I was taking pills I shouldn’t be,  I was fighting with my significant other, and all because I had racing thoughts. I guess I’m trying to highlight that because even though racing thoughts doesn’t sound as bad as perhaps delusions or false beliefs of superiority, it is literally one of the most painful experiences of my life.

As for delusions, that’s an incredibly hard topic for me and I imagine others.  I have my own stories, but I’m going to link to another that I think does a great job of showing the difference in bipolar hallucinations and delusions, and explaining them as well.  This is the story.

 

Psychological: depression, manic episode, agitated depression, or paranoia
 These are what I think most peeps associate with bipolar: depression & mania. The ups and the downs. Really high and really low.
This always makes me laugh because it accurately explains how one can be extremely manic, but also super depressed–one of the awesome benefits to being bipolar! Most people think with bipolar you’re either one or the other: depressed, or really happy. Sometimes you’re really depressed but have a lot of energy to think about what a piece of shit you are.
ALSO THIS:

 

 

Sleep: difficulty falling asleep or excess sleepiness

Are you seeing a pattern here? It’s called bipolar for a reason, the illness is dichotomous in nature, but it’s not an either-or. I think when some people read these symptoms they think “oh, either they’re tired or restless.” Many times these symptoms exist together, and that’s the mindfuck that is bipolar, we exist in a duality.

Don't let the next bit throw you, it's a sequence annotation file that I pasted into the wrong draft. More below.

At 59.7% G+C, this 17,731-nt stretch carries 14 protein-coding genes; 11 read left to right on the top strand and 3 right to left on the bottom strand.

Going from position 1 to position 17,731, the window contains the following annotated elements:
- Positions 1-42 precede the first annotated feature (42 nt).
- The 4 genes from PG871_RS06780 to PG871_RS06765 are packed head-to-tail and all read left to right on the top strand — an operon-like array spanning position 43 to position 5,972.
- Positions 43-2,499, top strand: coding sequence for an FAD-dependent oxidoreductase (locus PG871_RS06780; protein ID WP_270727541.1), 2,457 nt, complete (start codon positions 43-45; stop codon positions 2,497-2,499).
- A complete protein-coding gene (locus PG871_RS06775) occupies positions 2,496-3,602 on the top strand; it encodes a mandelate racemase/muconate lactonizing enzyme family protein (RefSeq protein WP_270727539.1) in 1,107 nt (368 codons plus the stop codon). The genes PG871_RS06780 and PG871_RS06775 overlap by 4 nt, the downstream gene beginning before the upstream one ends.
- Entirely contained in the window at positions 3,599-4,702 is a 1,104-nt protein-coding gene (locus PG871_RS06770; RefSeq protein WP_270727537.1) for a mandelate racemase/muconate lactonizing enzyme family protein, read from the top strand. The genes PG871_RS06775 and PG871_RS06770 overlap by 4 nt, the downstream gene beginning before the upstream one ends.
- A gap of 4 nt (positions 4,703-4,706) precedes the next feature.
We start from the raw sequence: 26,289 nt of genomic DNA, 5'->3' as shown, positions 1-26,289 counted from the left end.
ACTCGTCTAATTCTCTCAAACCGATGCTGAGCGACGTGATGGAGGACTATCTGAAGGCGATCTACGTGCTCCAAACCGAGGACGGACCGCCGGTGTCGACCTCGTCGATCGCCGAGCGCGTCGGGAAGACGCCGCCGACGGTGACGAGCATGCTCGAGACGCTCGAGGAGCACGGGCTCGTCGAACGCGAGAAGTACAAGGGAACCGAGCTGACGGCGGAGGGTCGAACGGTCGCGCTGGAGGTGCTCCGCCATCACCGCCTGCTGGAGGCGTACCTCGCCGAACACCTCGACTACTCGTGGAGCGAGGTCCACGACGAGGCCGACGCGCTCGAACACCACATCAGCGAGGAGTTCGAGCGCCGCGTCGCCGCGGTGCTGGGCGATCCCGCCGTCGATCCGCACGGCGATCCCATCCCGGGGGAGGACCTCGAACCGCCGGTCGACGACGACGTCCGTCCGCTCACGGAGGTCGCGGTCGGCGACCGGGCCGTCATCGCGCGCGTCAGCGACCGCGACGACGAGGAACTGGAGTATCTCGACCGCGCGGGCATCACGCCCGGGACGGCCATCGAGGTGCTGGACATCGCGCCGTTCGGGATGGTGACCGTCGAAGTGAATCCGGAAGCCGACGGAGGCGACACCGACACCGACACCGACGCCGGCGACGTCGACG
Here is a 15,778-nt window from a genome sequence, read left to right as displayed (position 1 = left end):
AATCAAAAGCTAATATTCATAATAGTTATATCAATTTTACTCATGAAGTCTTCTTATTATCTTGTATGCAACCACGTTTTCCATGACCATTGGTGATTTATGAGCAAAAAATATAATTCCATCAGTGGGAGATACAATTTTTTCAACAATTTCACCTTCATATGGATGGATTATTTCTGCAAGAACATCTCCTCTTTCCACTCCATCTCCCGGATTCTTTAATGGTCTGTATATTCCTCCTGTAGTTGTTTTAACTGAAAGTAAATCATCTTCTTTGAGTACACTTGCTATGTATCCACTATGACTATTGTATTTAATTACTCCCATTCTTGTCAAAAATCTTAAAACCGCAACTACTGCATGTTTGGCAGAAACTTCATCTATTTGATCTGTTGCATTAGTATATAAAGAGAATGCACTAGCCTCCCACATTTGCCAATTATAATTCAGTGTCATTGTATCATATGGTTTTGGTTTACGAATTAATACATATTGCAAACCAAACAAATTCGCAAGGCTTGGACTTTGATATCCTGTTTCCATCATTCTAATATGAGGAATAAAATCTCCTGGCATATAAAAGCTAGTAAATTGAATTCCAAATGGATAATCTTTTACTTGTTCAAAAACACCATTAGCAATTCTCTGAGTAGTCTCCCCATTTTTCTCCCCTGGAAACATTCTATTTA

We can be so tired, but can’t fall asleep. Which brings us down to…

 

Whole body: fatigue or restlessness

I don’t have much to say about this one, not because it isn’t serious, but because I think it’s self explanatory. I’ve already gone over how you can be both tired and restless

Weight: weight gain or weight loss

This is sensitive because of the way weight is viewed in society. It’s sensitive to me personally, because of what is generally happening when I lose or gain weight. To be honest, I feel guilty. Like I should be doing more for myself, even though at times I feel if it’s out of my control.

There are many things that are out of my control with bipolar, many things I can’t control with the brain, but I can control eating and I do a terrible job of it.
I lose weight for a lot of reasons, and none of them are because I’m getting fit or healthy. The bipolar reason is that I’m getting manic, hyper focused, and losing time, and I forget to eat. It’s not uncommon for me to wake up and then suddenly it’s like six o’clock and “wtf where did my day go?” And if my day is gone then so is breakfast and lunch. And so I tell myself I’ll be better, but it keeps happening. On the opposite spectrum, when I’m manic sometimes I binge eat.
I eat all the cookies.
All the ice cream.
Two sodas.
And one refrigerator full of food.

 

 

For others, I know weight gain and weight loss are a side effect of meds, which is uncontrollable. For me, it’s controllable, and so I need to work on it.

Also common: rapid and frenzied speaking
 It’s not coffee, it’s bipolar.

 

FIN.

 

 Okay so I went over the common symptoms, now imagine all of them happening at once!
This was (obviously) largely from my POV.  I’d really like to know what YOU think of your symptoms with bipolar.
 xxoo
 MCG
PS: Please excuse typos & grammar, I wrote this manicly… ha ha ha.